Like Dr Drang, I’ve noticed some stuff doing the rounds about open offices, with the odd article cropping up now and again on Hacker News. At most I’ve skimmed them, because it really seemed like a really straightforward situation.
Not open = bad, private = good or the other way around, but that selecting an office environment should consider both the kind of work people will be doing and the culture of worker interaction.
People can get solid, thoughtful, involved work done in open offices, like the engineers or journalists Dr Drang mentions. I’ve worked in a newsroom for the last four and half years, and we manage to crank out a whole paper with all of us jammed into the same space.
Would we do a better job if we had private offices? For most workers, I’d wager probably not. But a lot of that is down to what we perceive to be important to completing our tasks — communication and collaboration — and the culture around that — talking to people across the office, asking questions loud enough that almost anyone can hear and answer. When you’re dealing with relatively small chunks of work — a story, part of a page — your concentration never gets deep enough for the chatter around you to be a significant problem.
There are certain jobs, such as proofing pages, that do require deeper concentration and I’ll admit that I struggle to proof while sat at my desk near the centre of the newsroom (I often retreat into the office that practicality has so far prevented me from moving in to). But the noise that distracts me in this case has two roots (three if you count the reporters): the open-plan office and the culture (of frequent, relatively loud verbal communication).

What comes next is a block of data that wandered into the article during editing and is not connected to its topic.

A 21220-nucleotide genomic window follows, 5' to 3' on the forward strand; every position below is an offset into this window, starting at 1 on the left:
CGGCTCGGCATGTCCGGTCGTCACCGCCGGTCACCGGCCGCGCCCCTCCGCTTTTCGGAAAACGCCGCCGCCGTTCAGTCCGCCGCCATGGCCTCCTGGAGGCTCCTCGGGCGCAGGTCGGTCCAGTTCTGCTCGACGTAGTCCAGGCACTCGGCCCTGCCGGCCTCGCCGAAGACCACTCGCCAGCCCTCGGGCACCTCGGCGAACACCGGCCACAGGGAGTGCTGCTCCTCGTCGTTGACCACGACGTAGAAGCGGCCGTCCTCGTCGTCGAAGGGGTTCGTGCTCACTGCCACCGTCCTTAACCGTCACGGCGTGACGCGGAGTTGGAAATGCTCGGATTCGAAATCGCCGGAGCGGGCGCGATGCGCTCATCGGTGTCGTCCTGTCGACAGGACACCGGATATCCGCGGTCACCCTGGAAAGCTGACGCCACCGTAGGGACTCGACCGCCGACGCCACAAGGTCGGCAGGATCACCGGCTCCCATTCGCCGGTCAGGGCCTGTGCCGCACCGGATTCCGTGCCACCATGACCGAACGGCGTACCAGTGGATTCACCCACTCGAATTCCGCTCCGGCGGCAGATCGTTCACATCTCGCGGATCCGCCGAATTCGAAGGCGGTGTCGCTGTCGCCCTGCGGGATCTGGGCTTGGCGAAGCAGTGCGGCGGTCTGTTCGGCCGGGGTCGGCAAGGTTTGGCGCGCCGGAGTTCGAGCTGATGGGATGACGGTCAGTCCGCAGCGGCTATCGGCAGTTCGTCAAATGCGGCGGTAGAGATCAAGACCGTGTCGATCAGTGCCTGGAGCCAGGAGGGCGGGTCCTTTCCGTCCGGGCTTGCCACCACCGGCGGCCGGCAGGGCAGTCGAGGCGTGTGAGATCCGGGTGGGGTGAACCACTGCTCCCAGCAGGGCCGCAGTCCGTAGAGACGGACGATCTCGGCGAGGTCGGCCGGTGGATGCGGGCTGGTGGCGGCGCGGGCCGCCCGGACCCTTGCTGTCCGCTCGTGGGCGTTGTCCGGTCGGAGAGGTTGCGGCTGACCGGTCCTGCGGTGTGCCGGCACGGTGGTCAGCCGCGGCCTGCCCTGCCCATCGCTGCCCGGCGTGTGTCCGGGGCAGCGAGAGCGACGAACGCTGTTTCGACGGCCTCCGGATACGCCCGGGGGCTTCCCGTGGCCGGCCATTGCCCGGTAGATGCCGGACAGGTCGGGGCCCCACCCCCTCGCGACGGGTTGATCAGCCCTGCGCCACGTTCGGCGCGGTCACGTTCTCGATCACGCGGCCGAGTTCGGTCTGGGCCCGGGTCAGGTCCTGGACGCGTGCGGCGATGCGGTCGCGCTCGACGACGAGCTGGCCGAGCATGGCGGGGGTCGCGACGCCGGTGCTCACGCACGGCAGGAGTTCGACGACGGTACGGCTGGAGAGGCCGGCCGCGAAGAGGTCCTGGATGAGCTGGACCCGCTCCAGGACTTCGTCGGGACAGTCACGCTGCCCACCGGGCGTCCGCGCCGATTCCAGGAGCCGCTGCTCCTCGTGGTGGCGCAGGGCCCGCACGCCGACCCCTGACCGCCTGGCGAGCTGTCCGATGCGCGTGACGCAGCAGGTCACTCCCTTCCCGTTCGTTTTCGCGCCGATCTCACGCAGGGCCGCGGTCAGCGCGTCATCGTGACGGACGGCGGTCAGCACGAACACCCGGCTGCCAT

Let’s take Dr Drang’s other example: engineers. (I don’t mean to pick on him with these references, but his post was a neat framing and response to the open office argument that I can hang my own views on.) It’s difficult to tell from the photo of Bell Labs workers, but I imagine that the culture there was different from ours that I’ve just described. I imagine that there was less loud verbal communication across the room, and also less of an expectation that anyone could interrupt them at any time for any reason. (Or maybe they just had their heads down for the camera.)
You can get work done in an open office; it doesn’t fatally undermine productivity. The biggest problem with open offices is that they provide an environment in which a noisy, distracting culture can arise. Not necessarily, not certainly, but possibly. Giving people private offices, on the other hand, limits that — the residents can determine what is an acceptable culture in their office (the person who’s happy for anyone to drop by, the person who tolerates no visitors) rather than potentially letting the loudest person in the office determine the conditions.